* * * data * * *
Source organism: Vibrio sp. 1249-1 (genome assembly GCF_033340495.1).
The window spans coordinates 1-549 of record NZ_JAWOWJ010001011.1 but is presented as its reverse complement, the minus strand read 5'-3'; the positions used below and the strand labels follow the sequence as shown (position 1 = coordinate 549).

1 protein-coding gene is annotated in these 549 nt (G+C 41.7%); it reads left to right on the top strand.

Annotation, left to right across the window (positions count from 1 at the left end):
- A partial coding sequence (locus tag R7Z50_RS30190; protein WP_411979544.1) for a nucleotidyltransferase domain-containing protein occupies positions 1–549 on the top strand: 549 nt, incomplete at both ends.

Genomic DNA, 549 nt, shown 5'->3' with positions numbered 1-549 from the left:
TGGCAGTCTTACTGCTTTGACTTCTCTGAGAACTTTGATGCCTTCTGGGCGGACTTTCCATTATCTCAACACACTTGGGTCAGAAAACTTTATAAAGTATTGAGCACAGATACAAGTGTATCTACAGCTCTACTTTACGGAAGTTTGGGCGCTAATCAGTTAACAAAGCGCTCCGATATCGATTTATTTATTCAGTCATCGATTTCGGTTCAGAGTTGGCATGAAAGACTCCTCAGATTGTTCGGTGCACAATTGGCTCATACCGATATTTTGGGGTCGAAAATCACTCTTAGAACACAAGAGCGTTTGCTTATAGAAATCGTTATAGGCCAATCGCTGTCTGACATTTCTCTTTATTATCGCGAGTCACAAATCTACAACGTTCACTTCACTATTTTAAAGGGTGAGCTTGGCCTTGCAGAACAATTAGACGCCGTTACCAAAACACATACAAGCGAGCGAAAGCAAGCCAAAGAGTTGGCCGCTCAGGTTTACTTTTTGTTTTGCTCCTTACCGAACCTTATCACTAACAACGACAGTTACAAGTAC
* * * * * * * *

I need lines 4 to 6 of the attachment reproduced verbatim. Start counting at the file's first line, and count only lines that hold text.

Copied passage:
Annotation, left to right across the window (positions count from 1 at the left end):
- A partial coding sequence (locus tag R7Z50_RS30190; protein WP_411979544.1) for a nucleotidyltransferase domain-containing protein occupies positions 1–549 on the top strand: 549 nt, incomplete at both ends.

Genomic DNA, 549 nt, shown 5'->3' with positions numbered 1-549 from the left: